I've had a mulberry tree for the past forty five years. It was fruiting heavily with almost a carpet of fruits falling. This year there were only a few fruits. Can it be due to any disease of the tree or any chemicals in the soil?

  • You should add a photo of the plant. Aug 1, 2016 at 7:22
  • Location might be helpful. I would bet on frost/freeze at flowering time, which in my location this year has taken out (from fruiting this year) all the apples, all the plums, and all the pears.
    – Ecnerwal
    Aug 1, 2016 at 13:16
  • Drought or too much rain last year? Trees can take several years to work there way through a response to transitory bad conditions. Aug 1, 2016 at 13:40
  • What are you using for fertilizer? Is this tree in a lawn? Too much nitrogen will promote leaves, vegetative growth not so much any reproductive growth . PICTURES please!
    – stormy
    Aug 1, 2016 at 19:46

2 Answers 2


There could be many reasons:

  • Rain or frost during flowering.
  • Poor soil (after 45 years the mulberry could have "eaten" much of the nutriments)
  • Wrong pruning: old branches will not produce fruits, but also the very young (of the last year).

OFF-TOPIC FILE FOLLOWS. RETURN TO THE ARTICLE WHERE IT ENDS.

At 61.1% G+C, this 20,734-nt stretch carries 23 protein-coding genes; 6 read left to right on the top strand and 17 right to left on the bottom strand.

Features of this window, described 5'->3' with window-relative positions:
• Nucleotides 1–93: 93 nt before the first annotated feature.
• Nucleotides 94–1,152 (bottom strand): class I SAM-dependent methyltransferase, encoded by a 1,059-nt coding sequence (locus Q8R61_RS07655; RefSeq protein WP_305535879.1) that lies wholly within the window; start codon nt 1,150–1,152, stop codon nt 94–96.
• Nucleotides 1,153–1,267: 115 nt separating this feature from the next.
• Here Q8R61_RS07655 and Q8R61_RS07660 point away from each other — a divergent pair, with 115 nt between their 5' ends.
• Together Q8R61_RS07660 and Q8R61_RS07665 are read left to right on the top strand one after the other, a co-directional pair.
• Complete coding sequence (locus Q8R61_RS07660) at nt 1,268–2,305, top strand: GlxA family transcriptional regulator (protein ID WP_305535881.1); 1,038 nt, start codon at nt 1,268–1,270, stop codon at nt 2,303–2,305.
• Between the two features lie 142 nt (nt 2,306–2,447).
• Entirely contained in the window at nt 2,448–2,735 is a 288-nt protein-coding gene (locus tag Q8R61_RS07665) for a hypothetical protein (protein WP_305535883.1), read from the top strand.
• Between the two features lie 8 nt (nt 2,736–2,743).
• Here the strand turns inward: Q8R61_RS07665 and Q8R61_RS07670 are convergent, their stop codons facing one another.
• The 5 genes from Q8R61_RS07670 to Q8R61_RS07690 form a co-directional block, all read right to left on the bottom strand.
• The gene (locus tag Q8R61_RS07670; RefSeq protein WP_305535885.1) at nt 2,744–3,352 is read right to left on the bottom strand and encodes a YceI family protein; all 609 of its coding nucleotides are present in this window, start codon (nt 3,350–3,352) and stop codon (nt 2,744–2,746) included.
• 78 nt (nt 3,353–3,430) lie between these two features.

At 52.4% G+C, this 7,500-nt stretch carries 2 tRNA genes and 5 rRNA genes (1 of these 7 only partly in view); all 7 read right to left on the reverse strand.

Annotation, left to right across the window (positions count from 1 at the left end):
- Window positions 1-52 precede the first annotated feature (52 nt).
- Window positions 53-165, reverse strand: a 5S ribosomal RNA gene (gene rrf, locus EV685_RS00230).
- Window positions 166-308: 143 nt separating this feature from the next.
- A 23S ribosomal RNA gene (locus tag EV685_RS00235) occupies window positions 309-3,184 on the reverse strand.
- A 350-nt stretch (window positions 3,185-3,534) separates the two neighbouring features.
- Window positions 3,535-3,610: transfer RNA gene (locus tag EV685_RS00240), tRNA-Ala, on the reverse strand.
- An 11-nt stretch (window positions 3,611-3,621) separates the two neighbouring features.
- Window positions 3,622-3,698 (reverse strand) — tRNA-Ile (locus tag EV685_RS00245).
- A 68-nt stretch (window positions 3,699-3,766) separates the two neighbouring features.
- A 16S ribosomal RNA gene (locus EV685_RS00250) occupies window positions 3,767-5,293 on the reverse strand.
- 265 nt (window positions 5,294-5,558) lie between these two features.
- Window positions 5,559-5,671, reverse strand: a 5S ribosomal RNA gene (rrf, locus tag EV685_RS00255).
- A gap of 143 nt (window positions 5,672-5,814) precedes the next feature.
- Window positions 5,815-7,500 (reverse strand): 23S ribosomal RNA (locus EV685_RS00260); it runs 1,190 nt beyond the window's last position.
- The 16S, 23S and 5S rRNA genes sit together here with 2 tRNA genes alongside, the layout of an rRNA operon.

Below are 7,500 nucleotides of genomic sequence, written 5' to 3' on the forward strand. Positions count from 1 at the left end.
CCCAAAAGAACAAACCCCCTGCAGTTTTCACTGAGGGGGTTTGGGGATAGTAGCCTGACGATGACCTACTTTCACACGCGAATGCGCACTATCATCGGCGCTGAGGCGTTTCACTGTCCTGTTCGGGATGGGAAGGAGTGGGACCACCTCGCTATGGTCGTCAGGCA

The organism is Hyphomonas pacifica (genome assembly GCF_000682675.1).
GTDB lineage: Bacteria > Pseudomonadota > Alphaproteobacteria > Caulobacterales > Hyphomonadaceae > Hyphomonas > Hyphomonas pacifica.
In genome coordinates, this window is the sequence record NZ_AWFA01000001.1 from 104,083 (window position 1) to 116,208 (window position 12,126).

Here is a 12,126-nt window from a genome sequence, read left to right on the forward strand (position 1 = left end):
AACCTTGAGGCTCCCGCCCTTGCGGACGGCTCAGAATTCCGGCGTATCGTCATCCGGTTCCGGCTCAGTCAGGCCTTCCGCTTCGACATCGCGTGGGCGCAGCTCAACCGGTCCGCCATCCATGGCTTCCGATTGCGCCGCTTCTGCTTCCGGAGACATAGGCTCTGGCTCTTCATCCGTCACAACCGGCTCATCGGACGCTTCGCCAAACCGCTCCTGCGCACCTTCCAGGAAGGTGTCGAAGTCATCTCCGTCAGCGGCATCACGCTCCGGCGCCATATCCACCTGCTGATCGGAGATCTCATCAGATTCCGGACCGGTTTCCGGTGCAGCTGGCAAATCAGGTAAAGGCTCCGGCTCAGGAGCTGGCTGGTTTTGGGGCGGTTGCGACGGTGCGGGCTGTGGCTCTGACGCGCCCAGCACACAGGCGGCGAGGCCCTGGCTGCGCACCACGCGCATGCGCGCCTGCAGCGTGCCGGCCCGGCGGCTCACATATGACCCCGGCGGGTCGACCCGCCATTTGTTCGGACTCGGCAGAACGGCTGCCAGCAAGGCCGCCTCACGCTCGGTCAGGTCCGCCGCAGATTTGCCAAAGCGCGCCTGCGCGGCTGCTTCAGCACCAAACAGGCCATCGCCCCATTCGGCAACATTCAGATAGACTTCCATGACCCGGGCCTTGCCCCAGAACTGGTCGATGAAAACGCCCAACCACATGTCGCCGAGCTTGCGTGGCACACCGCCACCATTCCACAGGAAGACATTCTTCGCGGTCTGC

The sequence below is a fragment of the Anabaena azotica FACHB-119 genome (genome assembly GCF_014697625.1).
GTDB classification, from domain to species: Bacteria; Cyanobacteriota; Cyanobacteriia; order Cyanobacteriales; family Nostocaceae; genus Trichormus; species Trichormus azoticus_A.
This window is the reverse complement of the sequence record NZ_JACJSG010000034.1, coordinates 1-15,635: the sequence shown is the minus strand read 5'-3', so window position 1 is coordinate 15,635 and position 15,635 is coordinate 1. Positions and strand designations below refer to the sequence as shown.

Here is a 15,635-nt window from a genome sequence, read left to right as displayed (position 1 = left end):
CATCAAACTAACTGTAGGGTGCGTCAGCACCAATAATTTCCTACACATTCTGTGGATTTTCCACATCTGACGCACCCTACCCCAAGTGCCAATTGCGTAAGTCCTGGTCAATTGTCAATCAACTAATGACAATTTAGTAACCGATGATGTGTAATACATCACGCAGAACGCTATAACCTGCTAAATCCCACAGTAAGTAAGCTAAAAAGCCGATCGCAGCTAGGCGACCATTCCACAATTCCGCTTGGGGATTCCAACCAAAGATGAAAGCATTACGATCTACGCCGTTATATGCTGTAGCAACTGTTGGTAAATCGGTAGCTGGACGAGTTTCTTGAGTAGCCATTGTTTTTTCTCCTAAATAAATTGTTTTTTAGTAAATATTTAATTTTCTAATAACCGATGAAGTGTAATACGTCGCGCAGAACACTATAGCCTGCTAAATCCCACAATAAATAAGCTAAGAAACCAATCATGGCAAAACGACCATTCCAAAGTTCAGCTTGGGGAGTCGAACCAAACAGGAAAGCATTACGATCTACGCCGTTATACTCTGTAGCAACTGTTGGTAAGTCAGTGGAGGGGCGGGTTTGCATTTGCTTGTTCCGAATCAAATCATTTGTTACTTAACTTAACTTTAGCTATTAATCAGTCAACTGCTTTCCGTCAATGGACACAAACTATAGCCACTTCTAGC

or also diseases or chemicals (as you wrote), but I think you will have noticed that from other signs (e.g. leaves).

  • Careful using words that are applicable to animals to describe plant's physiology. Plants make their own food. Nutrients are better called chemicals as us humans think 'food' with nutrition. We need to 'train' others constantly about the differences of plants and animals. We humans have screwed up any chance of natural ecosystems that recycle CHEMICALS so we have to help by the addition of chemicals that the soil is lacking.
    – stormy
    Aug 1, 2016 at 19:51
  • @stormy I'm not a native English speaker, so is is difficult. And biology is also complex (see parasitic plants and saprophytes) Do you have some summary tables about generic gardening terminology? Anyway, feel free to edit. Aug 2, 2016 at 13:35
  • @stormy but en.wikipedia.org/wiki/Plant_nutrition uses "nutrition" for plants. So I'm more confused. Aug 6, 2016 at 6:10
  • Just trying to get the main idea across, plants make their own food. We humans, after stripping soils screwing up entire ecosystems have to 'add' chemicals back that we took away so the artificial ornamental human designed gardens can thrive. Not that this is bad it is just a fact when we butt in and change systems it is our responsibility to mitigate our...encroachment and demise of soils, plants, entire once self sufficient ecosystems. People hear 'nutrition' and they think food and more food equals a better plant is just WRONG.
    – stormy
    Aug 7, 2016 at 7:16

It's possible that you have a female dioescious tree instead of a monoecious tree, and that a nearby pollinator died or was removed. Not all mulberries are monoecious.

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